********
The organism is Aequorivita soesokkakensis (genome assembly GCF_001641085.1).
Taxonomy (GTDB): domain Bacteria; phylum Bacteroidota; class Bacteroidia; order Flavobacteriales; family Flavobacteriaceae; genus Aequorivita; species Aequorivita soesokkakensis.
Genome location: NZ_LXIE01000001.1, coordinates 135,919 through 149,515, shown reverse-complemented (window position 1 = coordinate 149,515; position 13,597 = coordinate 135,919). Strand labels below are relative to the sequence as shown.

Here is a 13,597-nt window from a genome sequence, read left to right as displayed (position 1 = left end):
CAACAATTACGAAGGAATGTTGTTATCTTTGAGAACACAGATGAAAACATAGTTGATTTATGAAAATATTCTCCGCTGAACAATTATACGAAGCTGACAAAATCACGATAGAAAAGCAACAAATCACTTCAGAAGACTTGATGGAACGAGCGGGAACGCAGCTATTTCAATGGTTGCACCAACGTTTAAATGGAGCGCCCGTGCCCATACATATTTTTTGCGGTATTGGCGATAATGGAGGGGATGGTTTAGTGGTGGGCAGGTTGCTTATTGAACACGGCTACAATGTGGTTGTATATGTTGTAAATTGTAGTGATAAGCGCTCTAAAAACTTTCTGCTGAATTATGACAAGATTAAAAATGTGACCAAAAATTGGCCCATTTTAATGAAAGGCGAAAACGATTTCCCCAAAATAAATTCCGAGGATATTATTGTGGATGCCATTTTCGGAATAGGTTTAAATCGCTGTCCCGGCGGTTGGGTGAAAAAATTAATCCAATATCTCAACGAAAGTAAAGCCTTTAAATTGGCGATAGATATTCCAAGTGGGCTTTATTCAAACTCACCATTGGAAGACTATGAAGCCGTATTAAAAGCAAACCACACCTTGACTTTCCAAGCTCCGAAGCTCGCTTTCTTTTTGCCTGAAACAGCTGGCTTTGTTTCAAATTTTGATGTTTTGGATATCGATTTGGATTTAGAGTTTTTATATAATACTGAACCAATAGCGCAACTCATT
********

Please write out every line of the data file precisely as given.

The organism is Aequorivita soesokkakensis (genome assembly GCF_001641085.1).
Taxonomy (GTDB): domain Bacteria; phylum Bacteroidota; class Bacteroidia; order Flavobacteriales; family Flavobacteriaceae; genus Aequorivita; species Aequorivita soesokkakensis.
Genome location: NZ_LXIE01000001.1, coordinates 135,919 through 149,515, shown reverse-complemented (window position 1 = coordinate 149,515; position 13,597 = coordinate 135,919). Strand labels below are relative to the sequence as shown.

Here is a 13,597-nt window from a genome sequence, read left to right as displayed (position 1 = left end):
CAACAATTACGAAGGAATGTTGTTATCTTTGAGAACACAGATGAAAACATAGTTGATTTATGAAAATATTCTCCGCTGAACAATTATACGAAGCTGACAAAATCACGATAGAAAAGCAACAAATCACTTCAGAAGACTTGATGGAACGAGCGGGAACGCAGCTATTTCAATGGTTGCACCAACGTTTAAATGGAGCGCCCGTGCCCATACATATTTTTTGCGGTATTGGCGATAATGGAGGGGATGGTTTAGTGGTGGGCAGGTTGCTTATTGAACACGGCTACAATGTGGTTGTATATGTTGTAAATTGTAGTGATAAGCGCTCTAAAAACTTTCTGCTGAATTATGACAAGATTAAAAATGTGACCAAAAATTGGCCCATTTTAATGAAAGGCGAAAACGATTTCCCCAAAATAAATTCCGAGGATATTATTGTGGATGCCATTTTCGGAATAGGTTTAAATCGCTGTCCCGGCGGTTGGGTGAAAAAATTAATCCAATATCTCAACGAAAGTAAAGCCTTTAAATTGGCGATAGATATTCCAAGTGGGCTTTATTCAAACTCACCATTGGAAGACTATGAAGCCGTATTAAAAGCAAACCACACCTTGACTTTCCAAGCTCCGAAGCTCGCTTTCTTTTTGCCTGAAACAGCTGGCTTTGTTTCAAATTTTGATGTTTTGGATATCGATTTGGATTTAGAGTTTTTATATAATACTGAACCAATAGCGCAACTCATT